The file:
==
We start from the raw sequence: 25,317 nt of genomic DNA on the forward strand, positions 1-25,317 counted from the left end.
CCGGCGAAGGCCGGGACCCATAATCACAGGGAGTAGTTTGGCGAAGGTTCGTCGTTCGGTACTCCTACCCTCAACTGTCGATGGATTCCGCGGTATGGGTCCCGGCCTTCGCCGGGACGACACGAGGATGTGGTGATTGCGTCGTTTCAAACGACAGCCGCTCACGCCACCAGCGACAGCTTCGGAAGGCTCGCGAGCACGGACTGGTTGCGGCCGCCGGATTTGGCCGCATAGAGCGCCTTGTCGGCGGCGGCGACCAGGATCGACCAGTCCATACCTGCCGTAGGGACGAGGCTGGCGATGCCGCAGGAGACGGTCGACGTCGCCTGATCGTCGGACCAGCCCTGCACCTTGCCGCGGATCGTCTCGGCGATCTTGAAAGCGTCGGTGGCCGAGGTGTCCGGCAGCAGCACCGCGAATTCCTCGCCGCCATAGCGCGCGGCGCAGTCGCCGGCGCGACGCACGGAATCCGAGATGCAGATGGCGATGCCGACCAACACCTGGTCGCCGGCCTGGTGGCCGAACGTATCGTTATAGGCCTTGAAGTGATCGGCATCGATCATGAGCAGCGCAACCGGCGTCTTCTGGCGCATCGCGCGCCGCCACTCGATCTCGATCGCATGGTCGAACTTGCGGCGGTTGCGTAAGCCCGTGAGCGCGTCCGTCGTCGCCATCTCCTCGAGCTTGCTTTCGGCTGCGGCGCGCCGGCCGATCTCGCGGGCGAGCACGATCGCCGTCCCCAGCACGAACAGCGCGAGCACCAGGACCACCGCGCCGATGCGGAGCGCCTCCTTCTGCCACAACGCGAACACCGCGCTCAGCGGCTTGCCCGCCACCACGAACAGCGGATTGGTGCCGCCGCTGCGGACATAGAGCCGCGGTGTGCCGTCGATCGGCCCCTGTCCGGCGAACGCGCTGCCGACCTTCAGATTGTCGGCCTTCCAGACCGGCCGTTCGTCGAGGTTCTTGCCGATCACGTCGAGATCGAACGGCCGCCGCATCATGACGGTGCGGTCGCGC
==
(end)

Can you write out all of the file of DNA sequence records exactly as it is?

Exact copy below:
We start from the raw sequence: 25,317 nt of genomic DNA on the forward strand, positions 1-25,317 counted from the left end.
CCGGCGAAGGCCGGGACCCATAATCACAGGGAGTAGTTTGGCGAAGGTTCGTCGTTCGGTACTCCTACCCTCAACTGTCGATGGATTCCGCGGTATGGGTCCCGGCCTTCGCCGGGACGACACGAGGATGTGGTGATTGCGTCGTTTCAAACGACAGCCGCTCACGCCACCAGCGACAGCTTCGGAAGGCTCGCGAGCACGGACTGGTTGCGGCCGCCGGATTTGGCCGCATAGAGCGCCTTGTCGGCGGCGGCGACCAGGATCGACCAGTCCATACCTGCCGTAGGGACGAGGCTGGCGATGCCGCAGGAGACGGTCGACGTCGCCTGATCGTCGGACCAGCCCTGCACCTTGCCGCGGATCGTCTCGGCGATCTTGAAAGCGTCGGTGGCCGAGGTGTCCGGCAGCAGCACCGCGAATTCCTCGCCGCCATAGCGCGCGGCGCAGTCGCCGGCGCGACGCACGGAATCCGAGATGCAGATGGCGATGCCGACCAACACCTGGTCGCCGGCCTGGTGGCCGAACGTATCGTTATAGGCCTTGAAGTGATCGGCATCGATCATGAGCAGCGCAACCGGCGTCTTCTGGCGCATCGCGCGCCGCCACTCGATCTCGATCGCATGGTCGAACTTGCGGCGGTTGCGTAAGCCCGTGAGCGCGTCCGTCGTCGCCATCTCCTCGAGCTTGCTTTCGGCTGCGGCGCGCCGGCCGATCTCGCGGGCGAGCACGATCGCCGTCCCCAGCACGAACAGCGCGAGCACCAGGACCACCGCGCCGATGCGGAGCGCCTCCTTCTGCCACAACGCGAACACCGCGCTCAGCGGCTTGCCCGCCACCACGAACAGCGGATTGGTGCCGCCGCTGCGGACATAGAGCCGCGGTGTGCCGTCGATCGGCCCCTGTCCGGCGAACGCGCTGCCGACCTTCAGATTGTCGGCCTTCCAGACCGGCCGTTCGTCGAGGTTCTTGCCGATCACGTCGAGATCGAACGGCCGCCGCATCATGACGGTGCGGTCGCGC